Vashon Park District moves forward to plan $2.7 million dock

If grant and community funding is successful, then potential permits, demolition and replacement construction could proceed in 2025.

Last week, Vashon Park District (VPD) commissioners voted unanimously to take its next step on plans to replace Tramp Harbor Dock — a 340-foot-long iconic island structure that has been closed since 2019, due to deteriorating conditions.

The motion by commissioner Hans Van Dusen, made at the district’s Jan. 10 meeting, was for VPD to “move forward on an approximately $2.7 million replacement dock, including the contingency, with a minimum 6-foot wide walkway and a minimum 12 foot by 30-foot platform, to enhance the marine habitat and user opportunities.”

The motion allows VPD to now engage with its engineering firm, KPFF Consulting Engineers (KPFF), to undertake additional structural analysis and financial estimates for the replacement dock.

The final shape of a new dock will not be known until this engineering work is completed, said Van Dusen, in a commentary co-written with Commission Chair Josh Henderson (see page 6), but is likely to result in a dock design with a 40% narrower pier, which is 10% short in length, and with an end platform that is approximately half the size of the current dock.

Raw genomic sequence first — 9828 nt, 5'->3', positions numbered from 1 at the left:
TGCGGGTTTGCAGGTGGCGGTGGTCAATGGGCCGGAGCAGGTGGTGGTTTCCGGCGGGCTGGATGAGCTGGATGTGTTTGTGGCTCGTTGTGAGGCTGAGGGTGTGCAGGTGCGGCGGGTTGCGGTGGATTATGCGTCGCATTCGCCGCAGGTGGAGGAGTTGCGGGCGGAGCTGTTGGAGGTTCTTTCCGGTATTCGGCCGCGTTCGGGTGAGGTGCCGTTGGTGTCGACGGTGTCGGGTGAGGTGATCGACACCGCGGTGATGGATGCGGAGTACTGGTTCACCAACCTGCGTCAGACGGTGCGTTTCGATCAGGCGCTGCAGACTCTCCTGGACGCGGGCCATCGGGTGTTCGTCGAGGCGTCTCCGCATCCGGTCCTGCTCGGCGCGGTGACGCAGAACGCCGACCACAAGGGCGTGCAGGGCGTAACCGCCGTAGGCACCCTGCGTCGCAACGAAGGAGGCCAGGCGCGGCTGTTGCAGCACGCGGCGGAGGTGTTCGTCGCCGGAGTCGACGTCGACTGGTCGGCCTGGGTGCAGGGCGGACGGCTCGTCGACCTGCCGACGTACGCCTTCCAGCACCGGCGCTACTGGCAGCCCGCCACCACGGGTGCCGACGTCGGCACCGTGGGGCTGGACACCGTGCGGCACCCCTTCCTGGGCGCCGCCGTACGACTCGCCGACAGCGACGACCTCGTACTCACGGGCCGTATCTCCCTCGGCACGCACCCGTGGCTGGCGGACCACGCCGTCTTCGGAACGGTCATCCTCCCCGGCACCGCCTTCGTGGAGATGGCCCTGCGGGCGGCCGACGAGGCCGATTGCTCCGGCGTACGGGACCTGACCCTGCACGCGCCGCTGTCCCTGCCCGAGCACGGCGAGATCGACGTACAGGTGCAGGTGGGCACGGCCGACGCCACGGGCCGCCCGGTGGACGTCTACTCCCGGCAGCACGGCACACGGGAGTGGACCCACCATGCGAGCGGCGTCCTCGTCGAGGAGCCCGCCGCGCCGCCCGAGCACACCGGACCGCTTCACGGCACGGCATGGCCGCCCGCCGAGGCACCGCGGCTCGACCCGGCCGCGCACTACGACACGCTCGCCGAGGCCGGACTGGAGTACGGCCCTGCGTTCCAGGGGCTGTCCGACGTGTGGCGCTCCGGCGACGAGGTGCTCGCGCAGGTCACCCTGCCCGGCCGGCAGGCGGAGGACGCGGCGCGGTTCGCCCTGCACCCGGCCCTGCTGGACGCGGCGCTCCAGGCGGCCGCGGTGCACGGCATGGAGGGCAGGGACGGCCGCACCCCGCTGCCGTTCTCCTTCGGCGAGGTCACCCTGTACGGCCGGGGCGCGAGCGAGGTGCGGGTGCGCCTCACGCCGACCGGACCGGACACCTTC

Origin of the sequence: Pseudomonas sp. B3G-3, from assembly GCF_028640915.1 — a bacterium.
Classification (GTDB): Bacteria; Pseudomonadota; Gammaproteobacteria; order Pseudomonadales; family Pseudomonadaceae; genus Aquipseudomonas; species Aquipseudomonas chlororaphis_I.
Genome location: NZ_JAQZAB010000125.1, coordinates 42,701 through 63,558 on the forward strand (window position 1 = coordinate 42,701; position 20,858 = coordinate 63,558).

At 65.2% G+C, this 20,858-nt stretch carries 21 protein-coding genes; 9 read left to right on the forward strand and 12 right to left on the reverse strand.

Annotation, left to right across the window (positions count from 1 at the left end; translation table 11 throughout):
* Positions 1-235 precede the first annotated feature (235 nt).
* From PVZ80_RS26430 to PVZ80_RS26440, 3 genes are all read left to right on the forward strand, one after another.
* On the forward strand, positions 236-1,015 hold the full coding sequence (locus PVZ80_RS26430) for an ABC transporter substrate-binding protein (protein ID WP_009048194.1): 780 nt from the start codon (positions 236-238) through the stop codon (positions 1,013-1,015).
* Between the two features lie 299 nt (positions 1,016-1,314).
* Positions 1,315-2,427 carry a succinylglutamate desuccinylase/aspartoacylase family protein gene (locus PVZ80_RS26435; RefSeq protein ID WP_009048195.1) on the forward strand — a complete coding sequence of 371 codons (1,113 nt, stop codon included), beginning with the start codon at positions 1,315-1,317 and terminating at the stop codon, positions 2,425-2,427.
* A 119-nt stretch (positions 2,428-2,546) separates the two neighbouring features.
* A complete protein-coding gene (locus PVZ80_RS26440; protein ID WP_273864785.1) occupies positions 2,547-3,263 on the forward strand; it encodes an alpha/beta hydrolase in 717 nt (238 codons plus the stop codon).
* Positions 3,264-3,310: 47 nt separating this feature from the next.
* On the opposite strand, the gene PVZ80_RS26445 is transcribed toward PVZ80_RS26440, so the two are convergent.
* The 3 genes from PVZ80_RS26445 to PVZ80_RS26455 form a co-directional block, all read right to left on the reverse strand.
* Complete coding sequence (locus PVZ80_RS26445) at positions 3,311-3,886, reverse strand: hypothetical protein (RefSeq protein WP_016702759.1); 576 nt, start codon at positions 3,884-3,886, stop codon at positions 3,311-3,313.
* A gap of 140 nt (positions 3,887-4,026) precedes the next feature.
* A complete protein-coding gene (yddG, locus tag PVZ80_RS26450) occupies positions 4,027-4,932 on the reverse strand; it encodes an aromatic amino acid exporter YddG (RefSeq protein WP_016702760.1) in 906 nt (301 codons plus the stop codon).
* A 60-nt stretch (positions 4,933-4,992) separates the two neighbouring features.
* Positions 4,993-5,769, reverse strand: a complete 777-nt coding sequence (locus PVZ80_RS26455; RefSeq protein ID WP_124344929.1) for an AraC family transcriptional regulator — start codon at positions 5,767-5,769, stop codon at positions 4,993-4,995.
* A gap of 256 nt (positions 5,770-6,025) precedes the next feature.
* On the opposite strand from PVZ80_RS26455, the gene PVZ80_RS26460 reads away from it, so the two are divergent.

“The Park Board believes this more modest footprint will retain the desired public benefit, and improve marine habitat and fishery access, while not overburdening local funding, with substantial state or county grant awards to supplement limited district resources and significant community funding,” Van Dusen and Henderson wrote.

If grant and community funding is successful, they added, then potential permits, demolition and replacement construction could proceed in 2025.

Community input sought in decision

The board’s decision on Jan. 10 came after two years of work by the district, in 2020 and 2021, to negotiate a new tidelands lease with the state to address shellfish harvest concerns with the state and tribes — an agreement that stipulated a somewhat shortened dock as required by non-negotiable treaty rights.

During this time, the district also identified grant sources for the project, and in 2022, the project moved to its next phase.

In October, VPD announced that it had sought, from KPFF, several options for either restoring or replacing the dock, with varying price tags. These options included repairing the existing dock, at a cost of $4.3 million, or replacing the dock with one that was shorter, but otherwise had a similar footprint, at a cost of $4 million.

A more narrow dock with a smaller footprint was also detailed, at a potential cost of $2.7 million.

A fourth option, priced at $424,000, was also presented to islanders — demolishing the dock and not replacing it.

Throughout late October, November and December, VPD asked the community to weigh in on the decision at multiple public meetings as well as through corresponding directly with the district.